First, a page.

Revealed in the Sweet Briar Mess: Basic Truths About Nonprofits and Restricted Gifts

This week, the Virginia attorney general asked Sweet Briar College and the "Save Sweet Briar" people to come together to talk and see if they could settle their differences. Attorney General Mark Herring is hoping that the two sides can reach a compromise and find a solution.

Personally, I find this outrageous. The college’s board is trying to close the college and do who knows what with the assets, while the opposing side wants to keep the college open but with different leadership. What sort of compromise does AG Herring have in mind? Does he think there is a middle ground here?

As I have pointed out in the past, the Virginia AG is the responsible party that determines if tax-exempt charities are doing the right thing. The AG has the authority to investigate, seek the truth, and then protect the public interest. This means that if closure is in the public interest, the AG must approve a plan of liquidation to make sure that all of the assets end up continuing to serve the Virginia public. If closure is not in the public interest, then the AG must liquidate the current board and install others whose actions will be consistent with the public good. Do you see a compromise solution here? I sure do not.

Do politicians ever read their job descriptions?

The other interesting event that occurred at the beginning of May was the college requesting injunctive relief against the sale of assets. A number of lawsuits have been filed against the college’s closure plan; the courts realize that closure may be just a formality for an institution that has been decimated piecemeal. Thus, the injunction preventing the sale of assets.

On May 2, 2015, the college asked permission to sell some assets that they claimed were costing money to hold. (Doesn’t that apply to almost all the assets?) They picked some very specific assetshorses and toxic chemicals, indicating that the former required feeding and specific employees to care for them and the chemicals likewise would need to be disposed of prior to the termination of the employees with those skills. What is clear from the college’s request is that it is planning to proceed with the staff termination phase of the closure regardless of the injunctions. Apparently, they do not view employees as “human resources” and assets of the institution, which I believe were also covered by the freeze.

Elliott Schuchardt, the attorney for Campbell et al, the suit against the college, wrote a great letter on May 4 relative to the situation. In his letter, he correctly points out that the college is legally required to comply with the restrictive covenants of its existence until it obtains a court order granting relief from those covenants. These restrictive covenants go all the way back to the incorporation of the college in 1901. This is the basic foundation of the restricted gift to charityonly the courts can make changes.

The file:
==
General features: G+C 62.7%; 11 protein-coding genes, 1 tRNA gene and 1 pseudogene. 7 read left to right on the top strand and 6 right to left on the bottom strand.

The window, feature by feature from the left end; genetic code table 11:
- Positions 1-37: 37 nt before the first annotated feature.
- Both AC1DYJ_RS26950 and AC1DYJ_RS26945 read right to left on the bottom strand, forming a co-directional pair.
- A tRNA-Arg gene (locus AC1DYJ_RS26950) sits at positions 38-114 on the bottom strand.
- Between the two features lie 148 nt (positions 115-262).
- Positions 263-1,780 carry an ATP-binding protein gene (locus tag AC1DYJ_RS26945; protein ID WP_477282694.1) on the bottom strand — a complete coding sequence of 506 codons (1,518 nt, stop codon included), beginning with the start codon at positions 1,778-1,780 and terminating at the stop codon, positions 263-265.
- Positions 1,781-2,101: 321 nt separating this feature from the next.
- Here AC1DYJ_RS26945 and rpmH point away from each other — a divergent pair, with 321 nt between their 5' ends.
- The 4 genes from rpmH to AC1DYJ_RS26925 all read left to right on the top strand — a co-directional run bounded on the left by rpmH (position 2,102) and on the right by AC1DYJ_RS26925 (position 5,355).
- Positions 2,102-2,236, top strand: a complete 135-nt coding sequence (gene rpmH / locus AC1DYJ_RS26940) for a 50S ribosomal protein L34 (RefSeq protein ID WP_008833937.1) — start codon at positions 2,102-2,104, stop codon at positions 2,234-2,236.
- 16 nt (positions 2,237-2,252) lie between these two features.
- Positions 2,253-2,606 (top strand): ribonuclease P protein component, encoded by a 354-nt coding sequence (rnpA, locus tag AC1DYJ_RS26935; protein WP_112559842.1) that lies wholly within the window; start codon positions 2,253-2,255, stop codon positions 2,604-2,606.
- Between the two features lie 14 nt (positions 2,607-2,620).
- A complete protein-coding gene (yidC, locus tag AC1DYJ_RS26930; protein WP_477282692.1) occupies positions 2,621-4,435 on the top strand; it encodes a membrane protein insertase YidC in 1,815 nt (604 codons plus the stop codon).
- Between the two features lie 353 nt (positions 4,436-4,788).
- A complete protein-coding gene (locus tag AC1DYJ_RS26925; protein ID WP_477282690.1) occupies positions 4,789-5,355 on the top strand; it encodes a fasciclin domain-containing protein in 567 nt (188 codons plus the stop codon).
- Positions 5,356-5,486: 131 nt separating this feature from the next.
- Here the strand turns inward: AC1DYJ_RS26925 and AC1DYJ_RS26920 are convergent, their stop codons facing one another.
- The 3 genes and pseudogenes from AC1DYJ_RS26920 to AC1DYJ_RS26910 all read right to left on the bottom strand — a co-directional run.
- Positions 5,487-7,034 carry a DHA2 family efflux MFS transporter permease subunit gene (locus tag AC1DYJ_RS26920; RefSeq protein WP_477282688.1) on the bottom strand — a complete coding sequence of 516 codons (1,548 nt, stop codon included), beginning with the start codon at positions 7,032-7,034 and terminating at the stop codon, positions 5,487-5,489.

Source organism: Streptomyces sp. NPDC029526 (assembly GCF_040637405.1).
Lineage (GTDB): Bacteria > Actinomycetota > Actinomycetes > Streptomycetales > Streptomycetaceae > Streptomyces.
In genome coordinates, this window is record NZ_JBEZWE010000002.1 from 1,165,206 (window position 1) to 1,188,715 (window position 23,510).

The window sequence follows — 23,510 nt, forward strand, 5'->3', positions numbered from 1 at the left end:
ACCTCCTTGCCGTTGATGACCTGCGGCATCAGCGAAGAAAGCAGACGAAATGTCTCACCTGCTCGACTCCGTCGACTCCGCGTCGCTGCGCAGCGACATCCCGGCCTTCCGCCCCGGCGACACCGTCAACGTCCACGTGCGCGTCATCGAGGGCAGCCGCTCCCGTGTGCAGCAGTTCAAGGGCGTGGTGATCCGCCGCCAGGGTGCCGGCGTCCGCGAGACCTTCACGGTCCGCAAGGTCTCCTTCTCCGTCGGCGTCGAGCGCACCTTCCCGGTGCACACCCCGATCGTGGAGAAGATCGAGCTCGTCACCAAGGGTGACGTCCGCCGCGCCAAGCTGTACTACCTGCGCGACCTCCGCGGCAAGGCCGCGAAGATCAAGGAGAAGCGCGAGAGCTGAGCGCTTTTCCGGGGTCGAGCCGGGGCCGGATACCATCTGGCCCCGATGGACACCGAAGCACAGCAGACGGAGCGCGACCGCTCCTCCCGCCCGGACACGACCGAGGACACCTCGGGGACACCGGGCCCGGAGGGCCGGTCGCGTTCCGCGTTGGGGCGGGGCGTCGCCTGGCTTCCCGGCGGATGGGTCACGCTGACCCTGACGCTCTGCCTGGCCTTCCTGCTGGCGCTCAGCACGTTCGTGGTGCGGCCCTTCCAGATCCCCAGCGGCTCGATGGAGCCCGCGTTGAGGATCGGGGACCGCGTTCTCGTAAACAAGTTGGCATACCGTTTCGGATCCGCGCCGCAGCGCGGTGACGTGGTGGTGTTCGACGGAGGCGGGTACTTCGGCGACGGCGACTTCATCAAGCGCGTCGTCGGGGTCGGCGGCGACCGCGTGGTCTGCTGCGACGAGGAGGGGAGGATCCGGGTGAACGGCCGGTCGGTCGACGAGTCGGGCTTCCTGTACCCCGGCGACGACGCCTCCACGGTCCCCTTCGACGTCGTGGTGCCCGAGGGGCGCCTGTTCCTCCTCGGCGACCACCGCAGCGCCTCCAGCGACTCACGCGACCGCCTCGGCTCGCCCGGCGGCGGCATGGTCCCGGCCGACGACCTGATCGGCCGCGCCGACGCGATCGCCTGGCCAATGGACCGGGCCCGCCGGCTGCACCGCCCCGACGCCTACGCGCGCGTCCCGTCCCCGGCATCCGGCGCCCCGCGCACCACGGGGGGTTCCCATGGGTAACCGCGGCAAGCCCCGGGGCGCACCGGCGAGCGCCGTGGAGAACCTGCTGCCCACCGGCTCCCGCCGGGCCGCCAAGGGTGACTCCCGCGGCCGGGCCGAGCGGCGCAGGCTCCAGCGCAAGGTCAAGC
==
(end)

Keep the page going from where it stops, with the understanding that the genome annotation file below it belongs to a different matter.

In addition, Schuchardt points out that modification of a gift’s restrictive covenants must also be made by a judge. Repurposing a restricted gift is very difficult and can easily backfire, as I've previously written. The Sweet Briar board has not yet begun the formal process of repurposing gifts, although numerous donors have come forward questioning the spending of funds they have given to the college. Is the college complying with the law?

In regard to the endowment, Schuchardt mentions the UPMIFA law, which I've written about here, and noted that President Jones, while serving at Trinity College in Connecticut, was found to have illegally diverted close to $200,000 from a restricted endowment. The Connecticut AG ordered Trinity to restore the money to the endowment. Obviously, Jones is an executive who may not understand the very complex UPMIFA law of endowments.

Would the Sweet Briar auditors have noted the failure to comply with UPMIFA? This is a reasonable question and the Sweet Briar board might be quick to point to clean audit reports as proof of UPMIFA compliance. However, auditors are not lawyers and they generally do not examine compliance with laws. Rather, auditors simply ask management if they are in compliance with all laws and regulations and inquire as to the basis for their answer.

Schuchardt ends his letter indicating that he anticipates that Virginia’s attorney general will enforce Virginia state law in the near future. Good luck with that!